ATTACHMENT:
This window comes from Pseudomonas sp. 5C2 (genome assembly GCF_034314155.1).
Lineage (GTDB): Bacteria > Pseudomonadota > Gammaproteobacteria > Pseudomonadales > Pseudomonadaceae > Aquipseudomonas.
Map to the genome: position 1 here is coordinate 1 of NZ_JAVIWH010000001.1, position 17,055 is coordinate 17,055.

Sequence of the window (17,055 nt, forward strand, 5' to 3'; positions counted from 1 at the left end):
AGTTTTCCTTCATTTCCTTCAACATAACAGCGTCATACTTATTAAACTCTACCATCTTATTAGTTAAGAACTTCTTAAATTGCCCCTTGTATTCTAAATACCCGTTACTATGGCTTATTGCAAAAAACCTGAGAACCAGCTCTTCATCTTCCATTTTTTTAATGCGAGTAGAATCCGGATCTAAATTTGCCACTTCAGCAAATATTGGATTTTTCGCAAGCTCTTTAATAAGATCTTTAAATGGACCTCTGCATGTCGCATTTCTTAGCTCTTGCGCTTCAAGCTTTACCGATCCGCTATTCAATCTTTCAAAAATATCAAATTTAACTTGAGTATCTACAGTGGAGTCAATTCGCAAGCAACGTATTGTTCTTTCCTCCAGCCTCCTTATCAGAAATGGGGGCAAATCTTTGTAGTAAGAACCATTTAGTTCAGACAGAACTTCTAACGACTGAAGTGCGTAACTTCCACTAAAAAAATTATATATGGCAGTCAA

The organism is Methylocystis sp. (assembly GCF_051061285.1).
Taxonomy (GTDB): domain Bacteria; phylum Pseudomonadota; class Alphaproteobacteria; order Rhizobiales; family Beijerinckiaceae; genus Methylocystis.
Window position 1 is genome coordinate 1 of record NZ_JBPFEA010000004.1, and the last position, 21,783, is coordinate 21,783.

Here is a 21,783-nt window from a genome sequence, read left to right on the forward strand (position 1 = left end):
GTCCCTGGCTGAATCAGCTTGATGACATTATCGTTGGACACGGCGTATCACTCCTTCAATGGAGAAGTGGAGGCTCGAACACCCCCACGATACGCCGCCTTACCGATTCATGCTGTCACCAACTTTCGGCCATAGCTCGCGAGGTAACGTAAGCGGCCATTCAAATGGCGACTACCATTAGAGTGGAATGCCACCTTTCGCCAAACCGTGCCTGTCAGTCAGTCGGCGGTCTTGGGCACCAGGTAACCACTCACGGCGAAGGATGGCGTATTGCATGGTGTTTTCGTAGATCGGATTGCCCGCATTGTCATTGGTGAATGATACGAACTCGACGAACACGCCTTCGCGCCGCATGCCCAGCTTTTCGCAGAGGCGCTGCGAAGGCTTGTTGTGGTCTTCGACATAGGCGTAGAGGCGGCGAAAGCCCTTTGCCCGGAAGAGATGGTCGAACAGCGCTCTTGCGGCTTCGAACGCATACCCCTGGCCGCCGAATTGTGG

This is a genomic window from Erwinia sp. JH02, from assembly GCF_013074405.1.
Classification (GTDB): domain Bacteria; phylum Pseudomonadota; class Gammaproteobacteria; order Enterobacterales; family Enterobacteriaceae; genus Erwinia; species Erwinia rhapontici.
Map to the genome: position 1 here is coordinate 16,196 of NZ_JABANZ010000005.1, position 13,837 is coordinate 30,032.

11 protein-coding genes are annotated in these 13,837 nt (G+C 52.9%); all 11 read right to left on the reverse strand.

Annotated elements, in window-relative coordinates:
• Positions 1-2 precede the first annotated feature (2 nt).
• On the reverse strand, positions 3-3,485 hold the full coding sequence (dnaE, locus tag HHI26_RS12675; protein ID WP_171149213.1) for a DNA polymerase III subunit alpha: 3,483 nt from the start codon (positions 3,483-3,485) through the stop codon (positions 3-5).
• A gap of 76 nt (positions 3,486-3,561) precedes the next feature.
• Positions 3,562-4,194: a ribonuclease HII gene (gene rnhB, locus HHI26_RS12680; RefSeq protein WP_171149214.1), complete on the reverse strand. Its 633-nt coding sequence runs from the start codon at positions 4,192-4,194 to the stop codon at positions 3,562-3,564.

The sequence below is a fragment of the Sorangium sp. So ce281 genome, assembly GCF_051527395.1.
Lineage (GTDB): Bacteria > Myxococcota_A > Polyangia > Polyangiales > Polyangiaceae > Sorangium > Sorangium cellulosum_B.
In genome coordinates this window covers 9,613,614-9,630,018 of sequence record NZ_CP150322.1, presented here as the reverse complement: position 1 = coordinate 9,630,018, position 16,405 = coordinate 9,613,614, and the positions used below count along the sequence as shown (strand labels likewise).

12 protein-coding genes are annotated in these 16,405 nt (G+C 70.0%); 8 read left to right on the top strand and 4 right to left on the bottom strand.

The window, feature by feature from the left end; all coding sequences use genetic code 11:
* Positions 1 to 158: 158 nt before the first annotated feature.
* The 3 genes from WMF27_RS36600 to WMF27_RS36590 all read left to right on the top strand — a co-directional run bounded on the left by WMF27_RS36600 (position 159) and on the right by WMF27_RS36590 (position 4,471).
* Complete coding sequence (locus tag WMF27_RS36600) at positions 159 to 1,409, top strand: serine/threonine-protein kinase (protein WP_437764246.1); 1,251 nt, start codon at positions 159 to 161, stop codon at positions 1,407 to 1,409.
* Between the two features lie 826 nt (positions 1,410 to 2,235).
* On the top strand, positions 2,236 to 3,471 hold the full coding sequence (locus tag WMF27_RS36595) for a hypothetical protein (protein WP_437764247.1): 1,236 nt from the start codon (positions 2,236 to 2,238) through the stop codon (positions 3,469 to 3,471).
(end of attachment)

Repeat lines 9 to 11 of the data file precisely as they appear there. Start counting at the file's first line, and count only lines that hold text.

Here is a 21,783-nt window from a genome sequence, read left to right on the forward strand (position 1 = left end):
GTCCCTGGCTGAATCAGCTTGATGACATTATCGTTGGACACGGCGTATCACTCCTTCAATGGAGAAGTGGAGGCTCGAACACCCCCACGATACGCCGCCTTACCGATTCATGCTGTCACCAACTTTCGGCCATAGCTCGCGAGGTAACGTAAGCGGCCATTCAAATGGCGACTACCATTAGAGTGGAATGCCACCTTTCGCCAAACCGTGCCTGTCAGTCAGTCGGCGGTCTTGGGCACCAGGTAACCACTCACGGCGAAGGATGGCGTATTGCATGGTGTTTTCGTAGATCGGATTGCCCGCATTGTCATTGGTGAATGATACGAACTCGACGAACACGCCTTCGCGCCGCATGCCCAGCTTTTCGCAGAGGCGCTGCGAAGGCTTGTTGTGGTCTTCGACATAGGCGTAGAGGCGGCGAAAGCCCTTTGCCCGGAAGAGATGGTCGAACAGCGCTCTTGCGGCTTCGAACGCATACCCCTGGCCGCCGAATTGTGG

This is a genomic window from Erwinia sp. JH02, from assembly GCF_013074405.1.